Monday, October 10, 2011

Oh, It's My Kid

Today, I had one of those experiences as a mom that you hope does not happen to you.

I was at work, watching all the two year olds run around the gym bumping into each other, falling over, and getting back up again. The lead teacher, who is also the Preschool Director, asked me a question.

"As a former teacher, what would you do if ...." and proceeded to ask how I would deal with a certain situation.

I love teacher questions and after thinking about it for a minute, I started to describe what I would do. In my mind, I knew what student she was referring to, and tried to frame my answer in a way that was general to the question asked.

Nothing I said was rocket science, I just explained the book I used to discuss cultural differences and also general discussions I had with students about accepting others.   Then I lowered my voice and said, "Is this about so-and-so?".  She nods and says yes, that some of the kids in the pre-k class were struggling with how to deal with a certain student. Feeling confident in my deductive reasoning, and still a little full of myself in being asked a teacher question. I began to talk about how I had been dealing with this very situation with my son, who is in the class. We had discussions at home about this very student and appropriate ways to respond.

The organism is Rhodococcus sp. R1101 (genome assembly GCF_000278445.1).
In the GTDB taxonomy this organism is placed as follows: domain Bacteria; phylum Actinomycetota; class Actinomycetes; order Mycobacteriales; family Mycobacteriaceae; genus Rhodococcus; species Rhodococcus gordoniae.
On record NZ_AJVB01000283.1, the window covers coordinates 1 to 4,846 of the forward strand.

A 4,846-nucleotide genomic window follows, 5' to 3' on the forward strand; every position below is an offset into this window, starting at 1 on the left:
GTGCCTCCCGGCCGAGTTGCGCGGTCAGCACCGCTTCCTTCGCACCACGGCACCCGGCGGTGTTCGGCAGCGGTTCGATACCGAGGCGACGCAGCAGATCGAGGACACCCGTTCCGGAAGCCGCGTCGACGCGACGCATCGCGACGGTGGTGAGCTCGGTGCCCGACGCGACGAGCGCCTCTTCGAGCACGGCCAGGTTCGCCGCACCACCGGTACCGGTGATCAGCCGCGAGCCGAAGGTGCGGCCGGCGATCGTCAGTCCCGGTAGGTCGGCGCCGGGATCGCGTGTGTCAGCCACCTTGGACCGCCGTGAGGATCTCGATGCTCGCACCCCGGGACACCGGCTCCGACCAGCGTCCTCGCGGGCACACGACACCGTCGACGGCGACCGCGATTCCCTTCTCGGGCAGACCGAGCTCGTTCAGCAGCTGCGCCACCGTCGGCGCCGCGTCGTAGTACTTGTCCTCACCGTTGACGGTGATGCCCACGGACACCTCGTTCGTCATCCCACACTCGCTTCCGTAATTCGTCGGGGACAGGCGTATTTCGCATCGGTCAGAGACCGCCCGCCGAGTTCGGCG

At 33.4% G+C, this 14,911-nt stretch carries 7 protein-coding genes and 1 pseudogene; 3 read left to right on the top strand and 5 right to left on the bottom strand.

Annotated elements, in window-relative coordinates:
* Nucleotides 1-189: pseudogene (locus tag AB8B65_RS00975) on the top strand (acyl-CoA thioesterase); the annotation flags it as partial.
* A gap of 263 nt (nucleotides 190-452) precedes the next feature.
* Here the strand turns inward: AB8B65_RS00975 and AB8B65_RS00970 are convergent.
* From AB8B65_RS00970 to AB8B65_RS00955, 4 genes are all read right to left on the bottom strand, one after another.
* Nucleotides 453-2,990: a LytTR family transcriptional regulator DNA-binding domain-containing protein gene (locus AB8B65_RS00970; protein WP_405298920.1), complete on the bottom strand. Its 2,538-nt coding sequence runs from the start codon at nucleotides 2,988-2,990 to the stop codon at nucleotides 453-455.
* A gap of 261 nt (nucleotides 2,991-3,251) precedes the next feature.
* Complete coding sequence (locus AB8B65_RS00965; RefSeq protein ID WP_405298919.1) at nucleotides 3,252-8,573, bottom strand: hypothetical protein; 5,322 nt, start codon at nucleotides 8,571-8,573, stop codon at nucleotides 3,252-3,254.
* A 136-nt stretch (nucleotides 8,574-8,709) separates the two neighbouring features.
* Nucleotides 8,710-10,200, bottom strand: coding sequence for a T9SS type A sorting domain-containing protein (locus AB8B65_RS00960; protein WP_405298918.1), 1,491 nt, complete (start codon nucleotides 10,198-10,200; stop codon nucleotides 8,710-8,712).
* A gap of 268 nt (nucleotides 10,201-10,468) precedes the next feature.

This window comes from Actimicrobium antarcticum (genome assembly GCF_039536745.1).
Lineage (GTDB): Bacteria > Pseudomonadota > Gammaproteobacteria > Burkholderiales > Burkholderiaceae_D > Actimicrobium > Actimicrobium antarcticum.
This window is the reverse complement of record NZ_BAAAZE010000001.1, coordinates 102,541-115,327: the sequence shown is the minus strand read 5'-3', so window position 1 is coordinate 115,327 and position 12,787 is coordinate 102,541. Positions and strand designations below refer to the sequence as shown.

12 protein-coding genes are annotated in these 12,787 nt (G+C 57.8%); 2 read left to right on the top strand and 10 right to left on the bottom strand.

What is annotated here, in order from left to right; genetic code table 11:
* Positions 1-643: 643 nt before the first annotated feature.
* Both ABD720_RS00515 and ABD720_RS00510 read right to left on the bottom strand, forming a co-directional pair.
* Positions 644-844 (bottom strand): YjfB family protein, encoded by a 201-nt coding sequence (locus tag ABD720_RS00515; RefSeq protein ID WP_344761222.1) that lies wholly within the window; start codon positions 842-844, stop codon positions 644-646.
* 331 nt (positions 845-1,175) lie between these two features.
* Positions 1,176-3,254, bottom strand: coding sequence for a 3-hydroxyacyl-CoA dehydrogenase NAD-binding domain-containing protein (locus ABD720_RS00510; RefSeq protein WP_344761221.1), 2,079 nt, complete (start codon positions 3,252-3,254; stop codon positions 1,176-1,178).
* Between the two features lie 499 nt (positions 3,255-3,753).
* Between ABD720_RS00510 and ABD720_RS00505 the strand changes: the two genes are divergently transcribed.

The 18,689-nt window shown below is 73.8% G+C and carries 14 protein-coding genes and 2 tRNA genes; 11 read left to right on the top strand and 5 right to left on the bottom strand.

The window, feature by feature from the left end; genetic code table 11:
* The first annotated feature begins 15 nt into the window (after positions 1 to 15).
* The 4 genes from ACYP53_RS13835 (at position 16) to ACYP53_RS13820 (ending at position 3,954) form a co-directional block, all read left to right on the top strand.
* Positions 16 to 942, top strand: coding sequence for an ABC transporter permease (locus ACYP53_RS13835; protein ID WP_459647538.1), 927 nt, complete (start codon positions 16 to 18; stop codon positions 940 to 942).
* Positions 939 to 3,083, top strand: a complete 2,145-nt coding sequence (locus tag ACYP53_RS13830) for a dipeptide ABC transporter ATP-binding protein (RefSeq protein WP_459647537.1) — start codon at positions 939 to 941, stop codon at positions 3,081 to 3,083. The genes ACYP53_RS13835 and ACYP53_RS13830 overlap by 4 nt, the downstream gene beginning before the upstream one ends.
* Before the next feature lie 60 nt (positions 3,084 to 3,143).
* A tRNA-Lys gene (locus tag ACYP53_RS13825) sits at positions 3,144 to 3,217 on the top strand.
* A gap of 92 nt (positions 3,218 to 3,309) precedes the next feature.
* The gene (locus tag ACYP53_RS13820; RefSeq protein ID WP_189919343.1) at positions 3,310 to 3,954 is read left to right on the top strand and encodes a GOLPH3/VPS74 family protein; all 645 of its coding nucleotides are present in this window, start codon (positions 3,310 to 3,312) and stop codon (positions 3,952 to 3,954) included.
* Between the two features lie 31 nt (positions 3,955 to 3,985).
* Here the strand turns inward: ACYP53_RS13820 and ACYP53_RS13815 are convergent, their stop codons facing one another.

That is when I notice the look on the Director's face.  Uh-Oh. It's my kid, isn't it?  She nods again.

Oh man. My kid is the one that is pointing out the physical size and shape of this student. He is the one explaining that the reason they had to add chairs to the bench is because this student is so big. It's my son that is refusing to play with him.

He's not being mean, in the way kids can be. He is just very matter of fact. But in pointing out that this student can't run, can't fit on the bench, that he doesn't want to play with him, he is being so very mean.

I've been so focused on my older son and hoping that he will fit in and be accepted in his new school. I've been praying for a friend for him and for a teacher who understands his unique personality.  Now, I need to turn my attention to my middle son and pray that he, who finds it so easy to fit in and make friends, will learn to be compassionate to others who are different then him.

I really didn't want it to be my kid.

1 comment:

Alisha said...

Please, do tell of your insights about what to say to the child. What do you emphasize, what do you ignore....